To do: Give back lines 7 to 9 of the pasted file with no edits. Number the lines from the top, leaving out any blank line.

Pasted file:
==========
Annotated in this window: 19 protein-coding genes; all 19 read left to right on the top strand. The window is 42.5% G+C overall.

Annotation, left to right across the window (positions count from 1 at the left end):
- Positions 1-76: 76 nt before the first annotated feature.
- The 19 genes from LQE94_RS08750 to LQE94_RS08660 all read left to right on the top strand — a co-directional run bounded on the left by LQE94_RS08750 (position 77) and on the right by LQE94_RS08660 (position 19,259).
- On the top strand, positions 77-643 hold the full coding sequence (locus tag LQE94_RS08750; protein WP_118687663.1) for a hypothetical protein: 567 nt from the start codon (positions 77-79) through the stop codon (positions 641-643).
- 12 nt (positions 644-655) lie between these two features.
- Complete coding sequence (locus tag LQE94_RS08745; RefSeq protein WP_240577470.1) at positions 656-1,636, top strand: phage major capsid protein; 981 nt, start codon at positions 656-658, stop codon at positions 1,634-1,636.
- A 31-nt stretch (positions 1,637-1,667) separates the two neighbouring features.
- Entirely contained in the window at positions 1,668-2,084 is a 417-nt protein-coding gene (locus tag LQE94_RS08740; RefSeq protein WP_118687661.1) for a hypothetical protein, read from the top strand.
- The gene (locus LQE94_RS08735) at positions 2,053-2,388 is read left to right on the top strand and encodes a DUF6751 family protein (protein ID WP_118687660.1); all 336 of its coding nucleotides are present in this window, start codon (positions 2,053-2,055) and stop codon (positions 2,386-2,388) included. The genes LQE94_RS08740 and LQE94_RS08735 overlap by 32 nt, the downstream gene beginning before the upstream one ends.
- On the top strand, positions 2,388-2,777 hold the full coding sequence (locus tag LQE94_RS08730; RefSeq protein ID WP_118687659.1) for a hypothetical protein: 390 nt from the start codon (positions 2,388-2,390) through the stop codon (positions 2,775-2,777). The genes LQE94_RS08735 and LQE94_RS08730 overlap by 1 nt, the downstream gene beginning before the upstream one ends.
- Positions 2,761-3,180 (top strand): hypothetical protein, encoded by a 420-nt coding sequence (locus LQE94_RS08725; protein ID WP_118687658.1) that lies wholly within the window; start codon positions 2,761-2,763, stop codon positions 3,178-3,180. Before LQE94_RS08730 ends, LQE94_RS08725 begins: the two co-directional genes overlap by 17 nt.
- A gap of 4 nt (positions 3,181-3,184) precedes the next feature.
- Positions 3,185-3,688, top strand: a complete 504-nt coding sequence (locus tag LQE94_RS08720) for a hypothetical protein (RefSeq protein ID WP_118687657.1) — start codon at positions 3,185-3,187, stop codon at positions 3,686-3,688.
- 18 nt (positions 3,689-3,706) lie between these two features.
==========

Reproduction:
- Complete coding sequence (locus tag LQE94_RS08745; RefSeq protein WP_240577470.1) at positions 656-1,636, top strand: phage major capsid protein; 981 nt, start codon at positions 656-658, stop codon at positions 1,634-1,636.
- A 31-nt stretch (positions 1,637-1,667) separates the two neighbouring features.
- Entirely contained in the window at positions 1,668-2,084 is a 417-nt protein-coding gene (locus tag LQE94_RS08740; RefSeq protein WP_118687661.1) for a hypothetical protein, read from the top strand.